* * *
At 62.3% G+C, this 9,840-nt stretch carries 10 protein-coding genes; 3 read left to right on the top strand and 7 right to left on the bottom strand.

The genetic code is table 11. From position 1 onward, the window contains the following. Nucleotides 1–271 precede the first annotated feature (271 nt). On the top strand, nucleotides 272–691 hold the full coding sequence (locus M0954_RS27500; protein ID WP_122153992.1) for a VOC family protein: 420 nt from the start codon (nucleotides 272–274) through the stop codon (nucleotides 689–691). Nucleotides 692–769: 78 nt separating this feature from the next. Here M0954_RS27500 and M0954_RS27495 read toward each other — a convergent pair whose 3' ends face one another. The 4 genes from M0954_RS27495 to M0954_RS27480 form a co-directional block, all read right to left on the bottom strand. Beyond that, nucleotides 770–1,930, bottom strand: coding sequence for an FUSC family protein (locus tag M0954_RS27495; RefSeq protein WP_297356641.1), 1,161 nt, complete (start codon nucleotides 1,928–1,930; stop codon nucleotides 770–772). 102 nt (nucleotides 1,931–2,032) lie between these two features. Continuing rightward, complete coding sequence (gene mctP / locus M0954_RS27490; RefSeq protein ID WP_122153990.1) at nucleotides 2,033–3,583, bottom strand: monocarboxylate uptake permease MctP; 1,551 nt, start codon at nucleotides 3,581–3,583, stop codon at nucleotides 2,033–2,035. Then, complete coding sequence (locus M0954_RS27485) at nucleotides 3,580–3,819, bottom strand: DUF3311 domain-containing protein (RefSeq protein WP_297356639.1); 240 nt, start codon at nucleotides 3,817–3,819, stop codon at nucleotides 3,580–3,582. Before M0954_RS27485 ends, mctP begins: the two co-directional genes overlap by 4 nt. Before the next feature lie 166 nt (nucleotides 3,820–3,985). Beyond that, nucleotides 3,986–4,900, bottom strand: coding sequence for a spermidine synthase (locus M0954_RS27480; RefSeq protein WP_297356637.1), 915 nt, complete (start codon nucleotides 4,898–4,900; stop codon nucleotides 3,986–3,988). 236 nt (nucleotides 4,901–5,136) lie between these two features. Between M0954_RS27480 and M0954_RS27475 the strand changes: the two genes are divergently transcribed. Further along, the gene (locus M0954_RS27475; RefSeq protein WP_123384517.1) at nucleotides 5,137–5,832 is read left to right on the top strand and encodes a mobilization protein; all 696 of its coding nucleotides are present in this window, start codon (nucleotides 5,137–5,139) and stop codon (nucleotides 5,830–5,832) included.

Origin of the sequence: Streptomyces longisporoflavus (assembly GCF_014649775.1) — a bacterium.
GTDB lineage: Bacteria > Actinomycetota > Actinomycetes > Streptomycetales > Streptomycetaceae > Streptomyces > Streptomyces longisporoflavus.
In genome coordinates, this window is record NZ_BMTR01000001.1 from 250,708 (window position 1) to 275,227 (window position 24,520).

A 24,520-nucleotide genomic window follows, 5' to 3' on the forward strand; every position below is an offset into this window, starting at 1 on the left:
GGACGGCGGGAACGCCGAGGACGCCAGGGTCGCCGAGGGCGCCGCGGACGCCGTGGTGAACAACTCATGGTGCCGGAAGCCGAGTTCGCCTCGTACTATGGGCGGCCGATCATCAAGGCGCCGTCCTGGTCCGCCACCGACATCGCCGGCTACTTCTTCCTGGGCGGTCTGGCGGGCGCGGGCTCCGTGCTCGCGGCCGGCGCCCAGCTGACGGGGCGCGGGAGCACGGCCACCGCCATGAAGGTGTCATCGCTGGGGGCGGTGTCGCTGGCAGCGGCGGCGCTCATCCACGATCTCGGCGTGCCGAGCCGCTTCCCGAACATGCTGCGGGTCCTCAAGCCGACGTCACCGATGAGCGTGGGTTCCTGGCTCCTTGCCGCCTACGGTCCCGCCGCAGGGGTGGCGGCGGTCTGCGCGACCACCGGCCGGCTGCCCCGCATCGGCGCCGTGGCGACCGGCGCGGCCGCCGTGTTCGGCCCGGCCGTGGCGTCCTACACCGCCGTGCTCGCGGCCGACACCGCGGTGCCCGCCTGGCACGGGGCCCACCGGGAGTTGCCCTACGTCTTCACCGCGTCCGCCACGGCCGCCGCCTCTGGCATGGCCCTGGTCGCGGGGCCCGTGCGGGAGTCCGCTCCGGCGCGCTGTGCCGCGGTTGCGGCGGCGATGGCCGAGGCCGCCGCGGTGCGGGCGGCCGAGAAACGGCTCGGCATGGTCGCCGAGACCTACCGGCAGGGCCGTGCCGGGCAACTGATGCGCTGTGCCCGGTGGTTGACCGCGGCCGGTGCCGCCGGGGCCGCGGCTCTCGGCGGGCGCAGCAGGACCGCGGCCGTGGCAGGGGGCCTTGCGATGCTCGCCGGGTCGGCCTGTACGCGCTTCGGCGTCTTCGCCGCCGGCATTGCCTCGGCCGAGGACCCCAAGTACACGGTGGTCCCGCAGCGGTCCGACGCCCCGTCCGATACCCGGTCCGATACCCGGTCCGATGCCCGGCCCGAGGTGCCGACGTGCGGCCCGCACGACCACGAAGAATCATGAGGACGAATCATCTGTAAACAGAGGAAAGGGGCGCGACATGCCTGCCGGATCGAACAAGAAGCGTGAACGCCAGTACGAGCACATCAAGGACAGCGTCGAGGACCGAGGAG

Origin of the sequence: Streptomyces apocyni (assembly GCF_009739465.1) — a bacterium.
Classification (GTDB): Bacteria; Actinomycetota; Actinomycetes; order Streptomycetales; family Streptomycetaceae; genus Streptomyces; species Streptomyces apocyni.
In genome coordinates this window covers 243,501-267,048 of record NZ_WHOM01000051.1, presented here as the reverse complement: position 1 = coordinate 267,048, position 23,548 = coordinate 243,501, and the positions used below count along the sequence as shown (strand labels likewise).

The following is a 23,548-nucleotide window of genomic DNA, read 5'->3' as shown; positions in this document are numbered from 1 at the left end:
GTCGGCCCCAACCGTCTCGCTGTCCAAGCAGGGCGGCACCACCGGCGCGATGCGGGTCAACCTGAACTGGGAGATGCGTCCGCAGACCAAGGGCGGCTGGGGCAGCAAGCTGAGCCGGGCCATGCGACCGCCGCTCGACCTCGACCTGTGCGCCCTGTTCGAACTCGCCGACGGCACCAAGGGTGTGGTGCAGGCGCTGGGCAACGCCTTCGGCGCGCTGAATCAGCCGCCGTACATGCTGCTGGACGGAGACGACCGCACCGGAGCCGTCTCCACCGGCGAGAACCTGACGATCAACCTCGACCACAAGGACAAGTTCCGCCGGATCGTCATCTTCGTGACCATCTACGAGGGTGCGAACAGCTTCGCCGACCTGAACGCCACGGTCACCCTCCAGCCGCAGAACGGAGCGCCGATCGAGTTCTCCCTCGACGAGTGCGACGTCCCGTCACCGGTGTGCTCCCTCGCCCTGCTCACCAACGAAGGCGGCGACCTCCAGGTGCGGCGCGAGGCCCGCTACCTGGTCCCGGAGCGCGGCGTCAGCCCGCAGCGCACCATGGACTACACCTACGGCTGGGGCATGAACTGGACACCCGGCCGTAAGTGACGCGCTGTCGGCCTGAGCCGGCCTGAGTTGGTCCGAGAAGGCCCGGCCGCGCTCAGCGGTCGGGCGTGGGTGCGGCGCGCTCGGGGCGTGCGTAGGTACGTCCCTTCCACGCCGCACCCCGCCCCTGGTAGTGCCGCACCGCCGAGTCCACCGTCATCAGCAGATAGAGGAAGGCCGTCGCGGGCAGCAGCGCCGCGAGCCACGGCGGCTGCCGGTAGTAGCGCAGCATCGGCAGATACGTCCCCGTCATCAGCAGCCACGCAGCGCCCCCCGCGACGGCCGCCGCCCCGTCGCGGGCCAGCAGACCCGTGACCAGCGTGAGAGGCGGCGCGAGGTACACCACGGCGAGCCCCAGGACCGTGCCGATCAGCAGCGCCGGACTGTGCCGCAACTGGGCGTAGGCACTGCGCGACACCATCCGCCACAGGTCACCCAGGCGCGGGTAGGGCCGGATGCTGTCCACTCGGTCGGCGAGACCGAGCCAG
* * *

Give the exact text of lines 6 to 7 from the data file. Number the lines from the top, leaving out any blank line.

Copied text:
A 24,520-nucleotide genomic window follows, 5' to 3' on the forward strand; every position below is an offset into this window, starting at 1 on the left:
GGACGGCGGGAACGCCGAGGACGCCAGGGTCGCCGAGGGCGCCGCGGACGCCGTGGTGAACAACTCATGGTGCCGGAAGCCGAGTTCGCCTCGTACTATGGGCGGCCGATCATCAAGGCGCCGTCCTGGTCCGCCACCGACATCGCCGGCTACTTCTTCCTGGGCGGTCTGGCGGGCGCGGGCTCCGTGCTCGCGGCCGGCGCCCAGCTGACGGGGCGCGGGAGCACGGCCACCGCCATGAAGGTGTCATCGCTGGGGGCGGTGTCGCTGGCAGCGGCGGCGCTCATCCACGATCTCGGCGTGCCGAGCCGCTTCCCGAACATGCTGCGGGTCCTCAAGCCGACGTCACCGATGAGCGTGGGTTCCTGGCTCCTTGCCGCCTACGGTCCCGCCGCAGGGGTGGCGGCGGTCTGCGCGACCACCGGCCGGCTGCCCCGCATCGGCGCCGTGGCGACCGGCGCGGCCGCCGTGTTCGGCCCGGCCGTGGCGTCCTACACCGCCGTGCTCGCGGCCGACACCGCGGTGCCCGCCTGGCACGGGGCCCACCGGGAGTTGCCCTACGTCTTCACCGCGTCCGCCACGGCCGCCGCCTCTGGCATGGCCCTGGTCGCGGGGCCCGTGCGGGAGTCCGCTCCGGCGCGCTGTGCCGCGGTTGCGGCGGCGATGGCCGAGGCCGCCGCGGTGCGGGCGGCCGAGAAACGGCTCGGCATGGTCGCCGAGACCTACCGGCAGGGCCGTGCCGGGCAACTGATGCGCTGTGCCCGGTGGTTGACCGCGGCCGGTGCCGCCGGGGCCGCGGCTCTCGGCGGGCGCAGCAGGACCGCGGCCGTGGCAGGGGGCCTTGCGATGCTCGCCGGGTCGGCCTGTACGCGCTTCGGCGTCTTCGCCGCCGGCATTGCCTCGGCCGAGGACCCCAAGTACACGGTGGTCCCGCAGCGGTCCGACGCCCCGTCCGATACCCGGTCCGATACCCGGTCCGATGCCCGGCCCGAGGTGCCGACGTGCGGCCCGCACGACCACGAAGAATCATGAGGACGAATCATCTGTAAACAGAGGAAAGGGGCGCGACATGCCTGCCGGATCGAACAAGAAGCGTGAACGCCAGTACGAGCACATCAAGGACAGCGTCGAGGACCGAGGAG